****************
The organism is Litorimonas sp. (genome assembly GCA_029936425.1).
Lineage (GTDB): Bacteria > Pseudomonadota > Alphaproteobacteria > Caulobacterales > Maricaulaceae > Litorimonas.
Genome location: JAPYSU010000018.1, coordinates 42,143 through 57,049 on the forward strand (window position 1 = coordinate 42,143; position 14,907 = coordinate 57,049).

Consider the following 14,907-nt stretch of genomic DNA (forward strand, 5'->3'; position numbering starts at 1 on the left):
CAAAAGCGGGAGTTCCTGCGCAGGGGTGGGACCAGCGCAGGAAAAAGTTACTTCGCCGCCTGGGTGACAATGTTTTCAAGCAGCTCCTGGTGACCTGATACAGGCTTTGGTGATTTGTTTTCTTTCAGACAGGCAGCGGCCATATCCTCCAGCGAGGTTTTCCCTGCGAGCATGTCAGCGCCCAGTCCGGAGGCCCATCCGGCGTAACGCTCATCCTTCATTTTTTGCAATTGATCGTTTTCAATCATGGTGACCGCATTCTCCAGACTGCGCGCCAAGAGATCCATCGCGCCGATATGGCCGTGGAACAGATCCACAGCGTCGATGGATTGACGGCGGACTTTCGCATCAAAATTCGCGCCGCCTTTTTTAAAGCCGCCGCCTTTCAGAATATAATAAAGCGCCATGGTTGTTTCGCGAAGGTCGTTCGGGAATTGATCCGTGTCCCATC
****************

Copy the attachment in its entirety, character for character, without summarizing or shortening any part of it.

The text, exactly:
The organism is Litorimonas sp. (genome assembly GCA_029936425.1).
Lineage (GTDB): Bacteria > Pseudomonadota > Alphaproteobacteria > Caulobacterales > Maricaulaceae > Litorimonas.
Genome location: JAPYSU010000018.1, coordinates 42,143 through 57,049 on the forward strand (window position 1 = coordinate 42,143; position 14,907 = coordinate 57,049).

Consider the following 14,907-nt stretch of genomic DNA (forward strand, 5'->3'; position numbering starts at 1 on the left):
CAAAAGCGGGAGTTCCTGCGCAGGGGTGGGACCAGCGCAGGAAAAAGTTACTTCGCCGCCTGGGTGACAATGTTTTCAAGCAGCTCCTGGTGACCTGATACAGGCTTTGGTGATTTGTTTTCTTTCAGACAGGCAGCGGCCATATCCTCCAGCGAGGTTTTCCCTGCGAGCATGTCAGCGCCCAGTCCGGAGGCCCATCCGGCGTAACGCTCATCCTTCATTTTTTGCAATTGATCGTTTTCAATCATGGTGACCGCATTCTCCAGACTGCGCGCCAAGAGATCCATCGCGCCGATATGGCCGTGGAACAGATCCACAGCGTCGATGGATTGACGGCGGACTTTCGCATCAAAATTCGCGCCGCCTTTTTTAAAGCCGCCGCCTTTCAGAATATAATAAAGCGCCATGGTTGTTTCGCGAAGGTCGTTCGGGAATTGATCCGTGTCCCATC